When the lock is not in place, the lever can be opened to move the rack and allow the access panel to be removed. Movement of the rack helps to disengage the access panel from the magnets. Magnets may also be used in the lever mechanism.

Further features of the invention, its nature and various advantages will be more apparent from the accompanying drawings and the following detailed description of the preferred embodiments.

BRIEF DESCRIPTION OF THE DRAWINGS

FIG. 1 is a perspective view of an illustrative electronic device such as a portable computer having latch structures in accordance with an embodiment of the present invention.

FIG. 2 is a perspective view of an underside portion of an illustrative portable computer having a latch in a partly open configuration that allows a lower housing portion to be removed from the computer in accordance with an embodiment of the present invention.

FIG. 3 is a perspective view of an underside portion of an illustrative portable computer having a latch in a closed configuration that holds a lower housing portion to the computer in accordance with an embodiment of the present invention.

FIG. 4 is a perspective interior view of an underside portion of an illustrative portable computer with its lower housing portion removed and placed adjacent to the computer in accordance with an embodiment of the present invention.

FIG. 5 is a perspective interior view of an underside portion of an illustrative portable computer with its lower housing portion removed to expose interior portions of the computer and latch structures associated with a closed latch in accordance with an embodiment of the present invention.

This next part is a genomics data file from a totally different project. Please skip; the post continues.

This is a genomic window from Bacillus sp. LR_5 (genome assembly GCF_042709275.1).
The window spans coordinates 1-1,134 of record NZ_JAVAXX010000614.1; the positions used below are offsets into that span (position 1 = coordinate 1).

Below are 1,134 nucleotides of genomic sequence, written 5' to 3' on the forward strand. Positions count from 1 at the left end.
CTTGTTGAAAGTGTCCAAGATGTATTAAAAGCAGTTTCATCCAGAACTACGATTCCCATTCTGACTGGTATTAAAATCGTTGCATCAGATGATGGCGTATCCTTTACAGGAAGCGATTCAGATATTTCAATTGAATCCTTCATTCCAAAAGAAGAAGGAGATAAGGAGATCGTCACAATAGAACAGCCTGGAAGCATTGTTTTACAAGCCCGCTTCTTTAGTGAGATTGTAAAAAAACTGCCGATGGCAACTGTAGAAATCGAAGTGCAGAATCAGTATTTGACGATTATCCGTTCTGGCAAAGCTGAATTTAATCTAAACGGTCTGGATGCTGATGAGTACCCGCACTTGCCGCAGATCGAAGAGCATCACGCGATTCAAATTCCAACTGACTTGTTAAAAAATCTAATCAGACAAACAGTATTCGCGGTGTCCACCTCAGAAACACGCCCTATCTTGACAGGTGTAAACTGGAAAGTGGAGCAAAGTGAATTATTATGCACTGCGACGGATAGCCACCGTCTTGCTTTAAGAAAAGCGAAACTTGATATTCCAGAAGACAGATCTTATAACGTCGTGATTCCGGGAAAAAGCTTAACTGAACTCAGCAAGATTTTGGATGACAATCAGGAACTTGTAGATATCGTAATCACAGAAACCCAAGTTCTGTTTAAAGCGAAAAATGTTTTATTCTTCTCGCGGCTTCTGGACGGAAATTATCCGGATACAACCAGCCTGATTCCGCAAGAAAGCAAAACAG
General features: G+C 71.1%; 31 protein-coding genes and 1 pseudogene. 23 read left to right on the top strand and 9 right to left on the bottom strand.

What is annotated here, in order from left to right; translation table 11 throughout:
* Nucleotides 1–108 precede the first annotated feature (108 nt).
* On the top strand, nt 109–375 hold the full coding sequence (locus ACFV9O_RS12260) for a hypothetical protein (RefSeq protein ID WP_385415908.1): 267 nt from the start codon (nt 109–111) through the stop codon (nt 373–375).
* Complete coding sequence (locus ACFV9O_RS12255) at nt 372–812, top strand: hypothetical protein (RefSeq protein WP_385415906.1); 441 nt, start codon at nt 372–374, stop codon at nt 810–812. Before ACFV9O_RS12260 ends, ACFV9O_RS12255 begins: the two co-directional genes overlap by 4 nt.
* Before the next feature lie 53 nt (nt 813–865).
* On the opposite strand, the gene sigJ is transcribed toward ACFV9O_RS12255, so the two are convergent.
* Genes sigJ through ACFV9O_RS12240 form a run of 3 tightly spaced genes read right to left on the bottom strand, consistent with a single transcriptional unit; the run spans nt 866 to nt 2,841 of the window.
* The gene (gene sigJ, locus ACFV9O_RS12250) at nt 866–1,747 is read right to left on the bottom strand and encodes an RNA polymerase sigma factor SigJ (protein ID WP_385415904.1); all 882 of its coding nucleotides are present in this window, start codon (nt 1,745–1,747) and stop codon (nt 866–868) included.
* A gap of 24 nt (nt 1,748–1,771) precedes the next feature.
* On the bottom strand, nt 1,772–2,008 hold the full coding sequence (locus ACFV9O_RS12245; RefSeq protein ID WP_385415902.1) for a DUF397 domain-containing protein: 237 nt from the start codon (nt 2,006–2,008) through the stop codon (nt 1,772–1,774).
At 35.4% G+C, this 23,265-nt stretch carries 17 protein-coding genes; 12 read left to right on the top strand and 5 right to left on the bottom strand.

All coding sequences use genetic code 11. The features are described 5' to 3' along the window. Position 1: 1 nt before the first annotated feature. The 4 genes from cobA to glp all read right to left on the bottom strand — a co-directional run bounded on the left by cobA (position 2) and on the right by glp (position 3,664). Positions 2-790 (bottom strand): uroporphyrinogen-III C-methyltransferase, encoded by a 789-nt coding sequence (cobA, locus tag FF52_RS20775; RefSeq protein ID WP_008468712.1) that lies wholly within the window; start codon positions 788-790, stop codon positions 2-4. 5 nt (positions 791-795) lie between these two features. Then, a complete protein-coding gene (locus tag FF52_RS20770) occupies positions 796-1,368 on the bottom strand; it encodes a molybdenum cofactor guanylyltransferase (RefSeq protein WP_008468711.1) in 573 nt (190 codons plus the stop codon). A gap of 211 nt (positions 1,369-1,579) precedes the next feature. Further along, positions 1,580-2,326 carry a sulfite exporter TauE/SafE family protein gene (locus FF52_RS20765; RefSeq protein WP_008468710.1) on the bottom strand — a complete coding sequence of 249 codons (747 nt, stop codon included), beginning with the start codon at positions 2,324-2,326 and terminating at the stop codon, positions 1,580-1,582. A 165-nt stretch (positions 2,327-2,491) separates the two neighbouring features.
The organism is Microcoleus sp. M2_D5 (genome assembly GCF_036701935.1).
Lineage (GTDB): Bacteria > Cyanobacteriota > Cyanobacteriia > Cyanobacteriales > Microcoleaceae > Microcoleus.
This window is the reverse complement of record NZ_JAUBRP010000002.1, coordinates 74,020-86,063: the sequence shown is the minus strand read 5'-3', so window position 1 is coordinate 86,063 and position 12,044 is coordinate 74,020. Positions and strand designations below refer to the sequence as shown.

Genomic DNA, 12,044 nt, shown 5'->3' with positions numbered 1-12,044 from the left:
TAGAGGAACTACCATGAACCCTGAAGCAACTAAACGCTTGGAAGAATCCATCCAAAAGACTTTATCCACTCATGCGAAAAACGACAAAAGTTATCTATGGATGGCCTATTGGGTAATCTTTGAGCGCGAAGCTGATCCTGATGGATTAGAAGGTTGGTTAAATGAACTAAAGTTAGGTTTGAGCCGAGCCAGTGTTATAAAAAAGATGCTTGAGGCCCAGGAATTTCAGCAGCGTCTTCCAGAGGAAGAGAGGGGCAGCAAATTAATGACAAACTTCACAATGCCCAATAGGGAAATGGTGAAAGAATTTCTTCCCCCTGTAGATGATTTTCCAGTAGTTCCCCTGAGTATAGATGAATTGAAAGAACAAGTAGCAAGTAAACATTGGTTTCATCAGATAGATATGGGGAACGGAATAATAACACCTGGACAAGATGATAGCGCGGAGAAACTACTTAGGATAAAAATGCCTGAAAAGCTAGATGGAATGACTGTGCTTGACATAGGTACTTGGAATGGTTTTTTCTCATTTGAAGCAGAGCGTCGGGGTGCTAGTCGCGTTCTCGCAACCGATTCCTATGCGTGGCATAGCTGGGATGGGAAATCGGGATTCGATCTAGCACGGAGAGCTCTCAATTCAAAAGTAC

FIG. 6 is a perspective interior view of an underside portion of an illustrative portable computer with its lower housing portion removed to expose interior portions of the computer and latch structures associated with an open latch in accordance with an embodiment of the present invention.

FIG. 7 is cross-sectional side view of a partially open latch in accordance with an embodiment of the present invention.

FIG. 8 is a cross-sectional side view of the latch of FIG. 7 showing how a lock that is separate from the computer may be inserted into the computer in the vicinity of the latch to prevent deployment of the latch and interior access to the computer in accordance with an embodiment of the present invention.

FIG. 9 is a cross-sectional side view of the latch of FIG. 7 in an open configuration in accordance with an embodiment of the present invention.

FIG. 10 is a side view of latch structures in which magnets and hooks are being used to hold computer components in place such as a battery and housing cover in accordance with an embodiment of the present invention.

FIG. 11 is a side view of the illustrative latch structures of FIG. 10 in a partially opened state in accordance with an embodiment of the present invention.

FIG. 12 is a cross-sectional view of an interior portion of a computer in the vicinity of a midwall that supports reciprocating latch structures in accordance with an embodiment of the present invention.

FIG. 13 is a cross-sectional side view of an interior portion of a computer in the vicinity of a midwall showing how rolling latch members may engage tabs or other engagement structures on structures such as a battery when latch structures are placed in a locked position in accordance with an embodiment of the present invention.

FIG. 14 is a cross-sectional side view of an interior portion of a computer in the vicinity of a midwall showing how magnet assemblies may each be mounted within a recess within the midwall in accordance with an embodiment of the present invention.

FIGS. 15, 16, 17, and 18 are side views of an illustrative computer latch structure showing how rolling latch members may interact with hooks and battery engagement members at successive stages during the process of disengaging a latching mechanism in accordance with an embodiment of the present invention.

DETAILED DESCRIPTION